We were sat quickly - there was no wait. The table next too us looked very satisfied with their meal. There were four people sitting there all of them talking about how they wanted to come back and rubbing their stomachs. Amy and I were enthused by the sight. Not that I needed to see that. Looking at Mandalay's menu online, I was very excited to eat there. The list of salads alone made my mouth water, nevermind entrees like WetThar MoteNyinChin Gyaw (Sliced pork sautéed with onion, sour mustard, and fresh cilantro) or KyetThar KyetHinGarThee Gyaw (Chicken sautéed with bitter melon and onion).
It took a little while for someone to come over and acknowledge us, but that was the only service hiccup the whole meal. The servers were all very friendly and attentive. We were handed the menu, but I already knew what I was planning on ordering. I had planned to start with the Let Phet Thoke (green tealeaf salad) and have KyetThar PinSane/NanNanBin Hin (chicken chunks simmered in onion-tomato curry with basil or cilantro) as and entrée. (I'm not sure what's up with the "/" in the name on the menu. Does the dish have two different names? Guess I should have asked.) Amy took a while to decide what she wanted because she had not previewed the menu ahead of time. Her initial comment was that the menu was large but that most of the dishes were a variation on the same thing. She ended up having the BooThee gyaw (squash fritters) and Nyat KaukSwe Gyaw (flat rice noodles stir-fried with yellow beans, bean sprouts, romaine hearts, crushed peanuts, and lightly fried tofu).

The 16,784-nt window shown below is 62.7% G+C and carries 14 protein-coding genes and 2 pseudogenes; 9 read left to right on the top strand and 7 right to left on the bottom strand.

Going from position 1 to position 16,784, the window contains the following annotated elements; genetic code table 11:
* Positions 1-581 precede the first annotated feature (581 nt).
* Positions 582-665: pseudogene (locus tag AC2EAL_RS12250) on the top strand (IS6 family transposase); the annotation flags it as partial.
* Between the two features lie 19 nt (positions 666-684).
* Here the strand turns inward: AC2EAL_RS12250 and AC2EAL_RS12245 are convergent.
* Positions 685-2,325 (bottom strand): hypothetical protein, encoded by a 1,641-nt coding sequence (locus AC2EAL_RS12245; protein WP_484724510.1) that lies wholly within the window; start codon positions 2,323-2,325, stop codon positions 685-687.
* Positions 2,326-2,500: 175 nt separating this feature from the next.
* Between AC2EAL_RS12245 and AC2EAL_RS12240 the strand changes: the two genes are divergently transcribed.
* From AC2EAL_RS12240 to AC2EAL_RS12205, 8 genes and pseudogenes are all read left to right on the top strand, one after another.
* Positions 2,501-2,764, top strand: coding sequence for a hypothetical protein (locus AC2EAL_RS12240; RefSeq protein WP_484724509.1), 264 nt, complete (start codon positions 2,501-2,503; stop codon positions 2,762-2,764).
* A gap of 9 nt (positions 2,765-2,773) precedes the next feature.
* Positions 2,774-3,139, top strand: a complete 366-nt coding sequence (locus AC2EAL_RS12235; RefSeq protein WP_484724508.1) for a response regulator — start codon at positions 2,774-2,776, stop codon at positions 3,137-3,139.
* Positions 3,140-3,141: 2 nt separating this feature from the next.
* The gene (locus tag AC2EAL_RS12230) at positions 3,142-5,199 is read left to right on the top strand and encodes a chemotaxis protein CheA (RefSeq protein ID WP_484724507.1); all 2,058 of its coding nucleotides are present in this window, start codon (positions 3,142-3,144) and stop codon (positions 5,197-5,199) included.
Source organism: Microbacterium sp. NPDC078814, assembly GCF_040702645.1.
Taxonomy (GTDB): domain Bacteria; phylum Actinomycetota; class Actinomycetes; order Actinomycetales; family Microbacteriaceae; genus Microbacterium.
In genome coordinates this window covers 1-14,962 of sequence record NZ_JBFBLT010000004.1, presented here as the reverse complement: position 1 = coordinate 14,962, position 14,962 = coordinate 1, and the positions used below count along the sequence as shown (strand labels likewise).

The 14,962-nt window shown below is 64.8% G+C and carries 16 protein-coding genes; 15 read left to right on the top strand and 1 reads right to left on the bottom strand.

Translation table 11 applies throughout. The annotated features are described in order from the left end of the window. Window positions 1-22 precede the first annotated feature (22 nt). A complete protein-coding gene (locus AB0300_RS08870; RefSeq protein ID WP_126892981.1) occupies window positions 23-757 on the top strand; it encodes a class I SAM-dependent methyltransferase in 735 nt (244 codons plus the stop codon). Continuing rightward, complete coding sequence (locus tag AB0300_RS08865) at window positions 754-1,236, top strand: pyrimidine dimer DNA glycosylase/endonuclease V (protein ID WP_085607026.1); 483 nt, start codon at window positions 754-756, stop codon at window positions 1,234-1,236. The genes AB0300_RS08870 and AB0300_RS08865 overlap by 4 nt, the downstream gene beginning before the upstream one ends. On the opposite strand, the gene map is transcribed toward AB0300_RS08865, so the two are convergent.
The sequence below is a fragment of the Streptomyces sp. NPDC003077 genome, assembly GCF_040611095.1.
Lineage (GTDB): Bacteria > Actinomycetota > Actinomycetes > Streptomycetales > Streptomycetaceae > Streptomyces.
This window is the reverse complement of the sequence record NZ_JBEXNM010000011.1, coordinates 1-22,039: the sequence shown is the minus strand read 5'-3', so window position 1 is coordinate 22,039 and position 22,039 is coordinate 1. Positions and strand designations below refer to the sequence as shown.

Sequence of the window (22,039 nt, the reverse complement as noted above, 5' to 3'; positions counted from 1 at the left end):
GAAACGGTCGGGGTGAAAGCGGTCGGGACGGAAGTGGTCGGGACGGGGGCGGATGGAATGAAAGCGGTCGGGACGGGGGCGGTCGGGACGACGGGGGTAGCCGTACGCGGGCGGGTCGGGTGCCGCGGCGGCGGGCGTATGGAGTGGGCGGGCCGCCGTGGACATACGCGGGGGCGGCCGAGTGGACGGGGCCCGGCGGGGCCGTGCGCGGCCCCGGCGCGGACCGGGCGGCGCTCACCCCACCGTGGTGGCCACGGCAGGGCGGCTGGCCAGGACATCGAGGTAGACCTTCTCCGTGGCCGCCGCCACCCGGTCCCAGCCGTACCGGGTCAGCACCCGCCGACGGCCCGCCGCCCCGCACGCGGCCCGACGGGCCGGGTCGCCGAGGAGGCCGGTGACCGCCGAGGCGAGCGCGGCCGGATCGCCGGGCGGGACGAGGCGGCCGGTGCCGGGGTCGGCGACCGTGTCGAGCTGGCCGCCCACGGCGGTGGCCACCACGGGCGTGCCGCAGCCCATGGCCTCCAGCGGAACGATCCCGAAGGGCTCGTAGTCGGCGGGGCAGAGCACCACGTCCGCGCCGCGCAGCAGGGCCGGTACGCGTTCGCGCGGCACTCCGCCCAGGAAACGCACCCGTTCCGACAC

Before I tell you how the food was, I first should say that Mandalay has yet to acquire their liquor license. I kind of knew that this was a possibility before we went there, but I was hoping that they'd received it by the time I'd gotten around to visiting them. Oh well - like I need any more alcohol. Instead I had some hot tea because I've been coming down with something for the last week. The waiter brought me a teapot filled with fresh loose-leaf green tea. It was perfect for my sore throat.
The appetizers didn't take long to come out. With tomatoes, toasted yellow peas, cashews, cabbage, fermented tea leaf, sesame seeds, puffed rice, and Burmese dressing, my green tealeaf salad had a pretty complex flavor to it,. The salad had an overall bitter flavor with a sweet aftertaste. Amy's squash fritters were lightly battered and served with a sauce on the side. The sauce tasted like a combination of soy sauce, sesame seeds and chili oil. Imagine the vegetable tempura that you would get at a Thai restaurant with a slightly thicker layer of breading. Cooked just right, the squash was not mushy and had a firm texture.